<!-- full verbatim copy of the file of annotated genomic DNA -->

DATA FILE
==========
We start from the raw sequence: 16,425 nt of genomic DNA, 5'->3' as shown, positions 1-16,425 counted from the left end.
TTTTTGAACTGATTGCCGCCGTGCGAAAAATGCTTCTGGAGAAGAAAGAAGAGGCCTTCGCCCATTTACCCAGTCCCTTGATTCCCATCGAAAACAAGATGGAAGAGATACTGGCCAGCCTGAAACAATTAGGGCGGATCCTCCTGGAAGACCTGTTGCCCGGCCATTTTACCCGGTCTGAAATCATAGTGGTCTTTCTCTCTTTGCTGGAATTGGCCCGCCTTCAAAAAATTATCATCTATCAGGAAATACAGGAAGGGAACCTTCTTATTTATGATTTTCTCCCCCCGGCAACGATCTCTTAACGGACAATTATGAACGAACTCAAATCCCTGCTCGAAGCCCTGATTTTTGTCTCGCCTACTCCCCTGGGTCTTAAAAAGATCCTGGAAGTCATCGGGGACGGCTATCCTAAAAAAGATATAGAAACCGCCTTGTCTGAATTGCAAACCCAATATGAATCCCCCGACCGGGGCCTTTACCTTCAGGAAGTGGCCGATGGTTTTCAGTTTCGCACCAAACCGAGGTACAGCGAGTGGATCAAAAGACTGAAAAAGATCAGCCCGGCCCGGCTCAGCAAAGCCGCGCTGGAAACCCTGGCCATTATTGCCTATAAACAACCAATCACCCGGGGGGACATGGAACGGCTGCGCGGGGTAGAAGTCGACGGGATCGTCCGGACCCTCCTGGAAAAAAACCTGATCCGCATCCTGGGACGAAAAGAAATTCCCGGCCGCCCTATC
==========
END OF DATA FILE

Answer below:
We start from the raw sequence: 16,425 nt of genomic DNA, 5'->3' as shown, positions 1-16,425 counted from the left end.
TTTTTGAACTGATTGCCGCCGTGCGAAAAATGCTTCTGGAGAAGAAAGAAGAGGCCTTCGCCCATTTACCCAGTCCCTTGATTCCCATCGAAAACAAGATGGAAGAGATACTGGCCAGCCTGAAACAATTAGGGCGGATCCTCCTGGAAGACCTGTTGCCCGGCCATTTTACCCGGTCTGAAATCATAGTGGTCTTTCTCTCTTTGCTGGAATTGGCCCGCCTTCAAAAAATTATCATCTATCAGGAAATACAGGAAGGGAACCTTCTTATTTATGATTTTCTCCCCCCGGCAACGATCTCTTAACGGACAATTATGAACGAACTCAAATCCCTGCTCGAAGCCCTGATTTTTGTCTCGCCTACTCCCCTGGGTCTTAAAAAGATCCTGGAAGTCATCGGGGACGGCTATCCTAAAAAAGATATAGAAACCGCCTTGTCTGAATTGCAAACCCAATATGAATCCCCCGACCGGGGCCTTTACCTTCAGGAAGTGGCCGATGGTTTTCAGTTTCGCACCAAACCGAGGTACAGCGAGTGGATCAAAAGACTGAAAAAGATCAGCCCGGCCCGGCTCAGCAAAGCCGCGCTGGAAACCCTGGCCATTATTGCCTATAAACAACCAATCACCCGGGGGGACATGGAACGGCTGCGCGGGGTAGAAGTCGACGGGATCGTCCGGACCCTCCTGGAAAAAAACCTGATCCGCATCCTGGGACGAAAAGAAATTCCCGGCCGCCCTATC